Although the charismatic Brazilian has been eliminated from championship contention this year (he moved up to third in the standings with Sunday's victory, 86 points behind Power), he believes his current two-race win streak could be the springboard to a title run in 2011.

"I want to carry this momentum into next year, and I certainly feel that next year is going to be even greater for the team," Castroneves said. "It was great work by the entire team, and having three cars this year has helped us tremendously.

"But we still have a job to be done -- to win this championship for Team Penske."

Team Penske president Tim Cindric, who also serves as Castroneves' race strategist, said the win in Japan was one of his driver's finest triumphs.

"He had a dominant car," Cindric said. "You don't have days like that very often, and we were able to execute in the pits. It was just one of those where as long as you don't make any mistakes, you should win the race.

"That's a lot easier to do than what happened in the last race [at Kentucky Speedway, where Castroneves executed Cindric's fuel-saving strategy to win]. We'd rather win it this way."

Helio Castroneves It was great work by the entire team, and having three cars this year has helped us tremendously. But we still have a job to be done -- to win this championship for Team Penske.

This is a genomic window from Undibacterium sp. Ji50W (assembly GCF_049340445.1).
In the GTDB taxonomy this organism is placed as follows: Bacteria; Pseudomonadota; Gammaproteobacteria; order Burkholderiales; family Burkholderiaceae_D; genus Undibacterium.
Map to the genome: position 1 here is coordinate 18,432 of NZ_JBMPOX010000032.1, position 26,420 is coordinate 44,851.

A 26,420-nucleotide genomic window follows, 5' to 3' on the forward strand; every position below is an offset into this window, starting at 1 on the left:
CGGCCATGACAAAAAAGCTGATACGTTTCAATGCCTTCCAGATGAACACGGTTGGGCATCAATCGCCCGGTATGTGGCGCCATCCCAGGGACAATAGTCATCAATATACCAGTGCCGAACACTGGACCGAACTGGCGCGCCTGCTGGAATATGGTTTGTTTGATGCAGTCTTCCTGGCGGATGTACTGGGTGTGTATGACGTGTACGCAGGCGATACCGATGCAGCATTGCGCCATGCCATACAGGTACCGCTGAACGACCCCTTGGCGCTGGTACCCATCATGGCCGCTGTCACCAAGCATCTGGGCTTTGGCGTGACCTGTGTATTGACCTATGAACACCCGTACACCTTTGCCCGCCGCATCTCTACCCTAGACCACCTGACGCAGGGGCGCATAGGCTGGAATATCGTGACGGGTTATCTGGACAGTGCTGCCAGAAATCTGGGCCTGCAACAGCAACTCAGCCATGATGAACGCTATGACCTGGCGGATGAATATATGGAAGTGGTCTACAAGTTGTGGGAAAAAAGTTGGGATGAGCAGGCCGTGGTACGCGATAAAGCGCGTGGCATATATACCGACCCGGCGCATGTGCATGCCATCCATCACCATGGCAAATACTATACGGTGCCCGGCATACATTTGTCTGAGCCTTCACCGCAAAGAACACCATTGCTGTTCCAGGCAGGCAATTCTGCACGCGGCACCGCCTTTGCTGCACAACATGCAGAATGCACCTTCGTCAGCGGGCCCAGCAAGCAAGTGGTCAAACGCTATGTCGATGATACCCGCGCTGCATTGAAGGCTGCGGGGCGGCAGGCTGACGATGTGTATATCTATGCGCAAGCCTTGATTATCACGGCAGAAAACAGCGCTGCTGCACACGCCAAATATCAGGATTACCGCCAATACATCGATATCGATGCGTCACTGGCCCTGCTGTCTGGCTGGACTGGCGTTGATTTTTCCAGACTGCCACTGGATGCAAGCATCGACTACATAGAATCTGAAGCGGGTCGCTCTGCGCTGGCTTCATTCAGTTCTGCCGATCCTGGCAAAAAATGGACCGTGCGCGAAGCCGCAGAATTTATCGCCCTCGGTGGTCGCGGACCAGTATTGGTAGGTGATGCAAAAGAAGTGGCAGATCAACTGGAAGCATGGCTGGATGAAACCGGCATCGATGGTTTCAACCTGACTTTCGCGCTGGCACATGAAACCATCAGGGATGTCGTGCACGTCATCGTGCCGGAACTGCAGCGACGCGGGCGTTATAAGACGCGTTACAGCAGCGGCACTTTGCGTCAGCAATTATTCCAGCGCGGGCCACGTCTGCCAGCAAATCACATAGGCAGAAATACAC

-- Helio Castroneves

Cindric also praised Power's performance under heavy pressure.

"We're 12 points up, and he controls his destiny now," Cindric said. "Considering he's never been here before, to finish right behind Dario I would say is a success.

"It's certainly a breakthrough, but obviously the real breakthrough would be to win a race. To come here, not having raced here before, and where last year we weren't very strong, we'll take it for now."

Castroneves also complimented Power's drive at Motegi, and Briscoe vowed to do whatever is necessary to ensure that their teammate triumphs over Franchitti for the IndyCar Series championship.

"It's better to have a 12-point advantage than to be 12 behind," Castroneves observed. "He had a great performance today, and it's going to be a great battle. Anything we can make happen to bring this championship to Team Penske, we're going to do.

"He's certainly come along very good on the ovals. Ryan and I, we kind of give him tips. But Will has incredible talent, as we've seen on the road courses. He picks it up fast. We don't need to keep in his ear. He learns very quick, and he's strong out there."

Facing a 12-point deficit, Franchitti knows he has his work cut out for him at Homestead, even though Power has raced there only once.

Driving for KV Racing Technology, the Australian completed only 24 laps in the 2008 Homestead IndyCar race in what was his first oval event.

In both of his previous championships (2007 and '09), Franchitti came from behind to seal the deal in the final race.

"I think he'll get up to speed quickly," Franchitti said. "We just have to make sure we beat him."

John Oreovicz covers open-wheel racing for ESPN.com.